The City of Los Angeles Department of Public Works is in the midst of an environmental review process for the proposed Venice Pumping Plant Dual Force Main project.
The project includes a proposal to construct and install a new force main sewer line extending from the Venice Pumping Plant at 140 Hurricane St. in Venice to the North Outfall Sewer near Waterview Street in Playa del Rey.
Public comment on the draft environmental impact report (EIR) ended Friday, March 17th.
City officials have proposed four different construction alignments and will decide on one option after comments from the public have been reviewed.
“We have designated a preferred alternative,” said James Doty, a Department of Public Works engineer. “We are using the EIR process to figure out which alternative people want us to build.”
Currently, all of the wastewater from the Venice Pumping Plant is carried in one sewer line.
During severe weather, the wastewater flow exceeds the capacity of the sewer line.
Because there is only one sewer line, the Department of Public Works cannot shut it down for maintenance.
A new sewer line would ensure that another line is always available as backup for use in severe weather or for use during maintenance.
The four proposed alignments under consideration are:
n Marquesas Way/Via Marina: From the pumping plant on Hurricane Street, this alignment extends east under the Grand Canal and along Marquesas Way.
The sewer line would then continue southeast on Via Marina, cross under the Marina del Rey entrance channel and Ballona Creek channel, and south on Pacific Avenue to Waterview Street.
n Pacific Avenue: This possible alignment proceeds west on Pacific Avenue from the pumping plant, turns south on Pacific to cross under the Marina del Rey and Ballona Creek channels and stops at Waterview Street.
n Dockweiler Beach to Pacific Avenue: This alignment extends west on Pacific Avenue to an existing 20-foot-wide sewer easement at the north side of Dockweiler State Beach.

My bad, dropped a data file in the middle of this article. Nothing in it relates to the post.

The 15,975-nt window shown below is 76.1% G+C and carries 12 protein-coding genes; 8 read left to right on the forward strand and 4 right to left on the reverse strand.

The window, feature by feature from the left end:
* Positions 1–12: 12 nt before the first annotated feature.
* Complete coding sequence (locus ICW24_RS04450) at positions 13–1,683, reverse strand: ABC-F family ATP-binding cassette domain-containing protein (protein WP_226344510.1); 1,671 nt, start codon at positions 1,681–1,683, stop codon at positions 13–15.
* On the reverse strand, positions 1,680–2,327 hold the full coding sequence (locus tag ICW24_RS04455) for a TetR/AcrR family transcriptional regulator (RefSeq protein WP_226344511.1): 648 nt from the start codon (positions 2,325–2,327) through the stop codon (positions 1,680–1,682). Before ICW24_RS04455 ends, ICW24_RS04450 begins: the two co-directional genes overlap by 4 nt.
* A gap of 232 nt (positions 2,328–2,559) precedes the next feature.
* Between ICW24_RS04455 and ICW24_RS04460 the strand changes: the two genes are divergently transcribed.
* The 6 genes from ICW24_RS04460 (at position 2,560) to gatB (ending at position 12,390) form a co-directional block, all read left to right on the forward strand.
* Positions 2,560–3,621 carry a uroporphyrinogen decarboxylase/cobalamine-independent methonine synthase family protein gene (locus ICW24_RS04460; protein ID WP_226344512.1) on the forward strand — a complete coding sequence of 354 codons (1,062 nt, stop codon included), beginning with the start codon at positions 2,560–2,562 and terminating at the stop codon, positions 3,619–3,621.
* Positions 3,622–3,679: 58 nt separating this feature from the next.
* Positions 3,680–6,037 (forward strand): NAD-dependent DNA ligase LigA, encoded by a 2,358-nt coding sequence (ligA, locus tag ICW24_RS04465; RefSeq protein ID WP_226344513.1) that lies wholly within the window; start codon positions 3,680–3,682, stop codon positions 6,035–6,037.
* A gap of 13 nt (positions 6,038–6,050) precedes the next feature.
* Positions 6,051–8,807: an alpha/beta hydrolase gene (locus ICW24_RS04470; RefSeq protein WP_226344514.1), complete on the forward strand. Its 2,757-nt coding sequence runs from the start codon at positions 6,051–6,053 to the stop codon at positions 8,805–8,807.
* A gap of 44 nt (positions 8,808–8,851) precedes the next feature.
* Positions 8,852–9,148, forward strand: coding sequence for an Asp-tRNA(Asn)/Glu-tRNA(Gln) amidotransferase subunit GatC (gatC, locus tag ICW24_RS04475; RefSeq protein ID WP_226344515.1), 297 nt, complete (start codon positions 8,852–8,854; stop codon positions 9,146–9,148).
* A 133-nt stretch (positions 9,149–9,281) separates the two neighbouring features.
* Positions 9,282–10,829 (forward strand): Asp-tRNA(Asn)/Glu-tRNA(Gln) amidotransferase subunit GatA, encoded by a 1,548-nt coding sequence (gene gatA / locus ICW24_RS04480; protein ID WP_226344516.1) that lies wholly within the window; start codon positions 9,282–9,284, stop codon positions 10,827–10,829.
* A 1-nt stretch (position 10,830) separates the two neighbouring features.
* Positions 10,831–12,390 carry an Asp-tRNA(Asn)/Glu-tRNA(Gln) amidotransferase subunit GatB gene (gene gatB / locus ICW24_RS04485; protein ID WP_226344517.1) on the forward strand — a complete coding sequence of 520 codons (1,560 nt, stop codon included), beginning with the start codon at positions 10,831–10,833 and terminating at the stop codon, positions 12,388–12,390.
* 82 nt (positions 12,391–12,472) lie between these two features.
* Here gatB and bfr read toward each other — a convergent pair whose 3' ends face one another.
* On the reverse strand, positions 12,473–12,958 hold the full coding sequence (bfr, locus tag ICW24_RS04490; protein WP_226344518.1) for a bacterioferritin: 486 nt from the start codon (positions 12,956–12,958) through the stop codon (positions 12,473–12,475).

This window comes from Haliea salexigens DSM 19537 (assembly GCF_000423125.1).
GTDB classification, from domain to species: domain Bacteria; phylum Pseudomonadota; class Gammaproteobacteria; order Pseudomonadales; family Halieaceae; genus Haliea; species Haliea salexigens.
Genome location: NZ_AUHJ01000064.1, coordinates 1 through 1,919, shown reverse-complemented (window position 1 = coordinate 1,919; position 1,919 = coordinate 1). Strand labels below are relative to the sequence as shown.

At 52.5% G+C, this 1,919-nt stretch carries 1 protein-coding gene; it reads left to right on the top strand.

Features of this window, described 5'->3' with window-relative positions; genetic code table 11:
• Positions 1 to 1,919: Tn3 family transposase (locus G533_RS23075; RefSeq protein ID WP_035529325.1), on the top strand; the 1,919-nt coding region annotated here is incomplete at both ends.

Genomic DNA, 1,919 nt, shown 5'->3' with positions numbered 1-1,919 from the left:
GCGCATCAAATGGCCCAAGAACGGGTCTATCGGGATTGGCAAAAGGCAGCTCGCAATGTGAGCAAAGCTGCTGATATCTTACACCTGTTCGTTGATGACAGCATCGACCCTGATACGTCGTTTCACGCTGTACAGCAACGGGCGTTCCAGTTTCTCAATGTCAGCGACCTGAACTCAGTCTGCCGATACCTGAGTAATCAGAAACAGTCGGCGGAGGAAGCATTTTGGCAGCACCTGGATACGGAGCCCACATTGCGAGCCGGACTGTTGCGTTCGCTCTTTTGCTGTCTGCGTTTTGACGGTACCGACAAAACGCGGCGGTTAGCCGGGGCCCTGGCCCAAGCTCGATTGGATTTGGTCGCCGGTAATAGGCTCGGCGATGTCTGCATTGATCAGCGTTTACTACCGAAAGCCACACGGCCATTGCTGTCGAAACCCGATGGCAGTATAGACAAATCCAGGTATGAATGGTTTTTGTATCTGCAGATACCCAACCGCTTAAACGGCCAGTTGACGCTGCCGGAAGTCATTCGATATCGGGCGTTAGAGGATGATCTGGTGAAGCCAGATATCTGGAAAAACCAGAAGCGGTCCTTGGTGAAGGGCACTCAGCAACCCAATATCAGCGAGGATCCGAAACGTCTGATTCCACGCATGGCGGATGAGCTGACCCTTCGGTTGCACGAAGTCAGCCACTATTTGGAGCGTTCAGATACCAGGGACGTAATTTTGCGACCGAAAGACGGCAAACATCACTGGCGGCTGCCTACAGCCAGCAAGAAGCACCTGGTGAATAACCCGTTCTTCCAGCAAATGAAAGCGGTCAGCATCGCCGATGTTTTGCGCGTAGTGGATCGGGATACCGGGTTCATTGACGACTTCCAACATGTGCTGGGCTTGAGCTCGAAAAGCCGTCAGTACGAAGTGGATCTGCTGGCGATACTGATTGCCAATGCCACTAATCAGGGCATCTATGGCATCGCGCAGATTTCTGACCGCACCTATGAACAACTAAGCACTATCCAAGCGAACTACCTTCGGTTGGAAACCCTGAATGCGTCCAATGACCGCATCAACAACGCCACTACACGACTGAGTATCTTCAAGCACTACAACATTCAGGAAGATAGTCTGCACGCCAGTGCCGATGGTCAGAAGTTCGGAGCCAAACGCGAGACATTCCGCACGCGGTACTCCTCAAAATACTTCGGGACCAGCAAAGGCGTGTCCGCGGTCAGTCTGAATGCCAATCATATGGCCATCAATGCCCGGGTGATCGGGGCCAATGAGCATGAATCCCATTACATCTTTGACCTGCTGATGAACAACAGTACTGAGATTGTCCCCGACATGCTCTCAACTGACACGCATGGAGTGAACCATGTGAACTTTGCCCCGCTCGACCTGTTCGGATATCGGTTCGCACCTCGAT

The line then turns south on Pacific Avenue to cross under the Marina del Rey and Ballona Creek channels, and continues south to Waterview Street.
n Dockweiler Beach: From the pumping plant on Hurricane Street, this alignment proceeds west to the 20-foot-wide sewer easement at Dockweiler State Beach, crosses under the Marina del Rey and Ballona Creek channels, and continues south along the beachfront to Waterview Street.
All four alignments involve 1,800 feet of tunnels under the Marina del Rey entrance channel and the Ballona Creek channel.
Department of Public Works engineers are also considering three construction methods.
n Cut and cover allows construction to be done in short segments, as opposed to doing work on the whole project the same time.
n Small-diameter micro-tunneling, or boring, is a trenchless method that utilizes hydraulic jacks to push pipes through the ground behind a tunnel-boring machine that is operated by remote control.
n Large-diameter tunneling, or mined tunneling, utilizes manned tunnel boring machines, which eliminate the need for the continuous jacking of pipes through the ground.
“We don’t want to talk about costs of each until we have reviewed the environmental impacts,” Doty said. “Open cut (cut and cover) is the least expensive and the fastest, but it has the most impacts on the surface.
“Deep tunneling (large-diameter) is the most expensive and slowest, but it has the least impacts on the environment.”
The draft EIR has some conclusions about long-term and short-term impacts.
No operational long-term impacts could be found and impacts to air quality, geology and soils, hydrology and water quality, and storm-water control can be mitigated, the EIR indicates.
Impacts to community aesthetics, noise, public services, transportation and traffic are considered unavoidable short-term significant impacts, the EIR says.
“Because of the nature of the communities we are in, we called less serious impacts significant impacts,” Doty said. “Most of the impacts can be mitigated to an acceptable level, but there are some that everyone will just have to live with.”
Department of Public Works engineers believe that, for environmental reasons, cut and cover construction on Dockweiler State Beach and small-diameter tunneling on Pacific Avenue are infeasible.
Large-diameter tunneling is an environmentally superior alternative for Dockweiler State Beach and Pacific Avenue, engineers say.
“The lagoon and ‘Jungle’ areas of Playa del Rey cannot function if the roads are reduced,” asserted Carol Kapp, a Playa del Rey resident and a board director of the West Beach Playa del Rey Property Owners Association. “Using the beach for tunneling will disrupt the least [number] of local residents. This project must be monitored carefully.”
The sewer line was originally built in 1928 as a 36-inch reinforced concrete pipe.
In 1958, the line was connected to the new Venice Pumping Plant’s four pumps and rebuilt as a 48-inch reinforced concrete pipe.
A fifth pump and new wet wall were added to the reconstructed plant in 1987.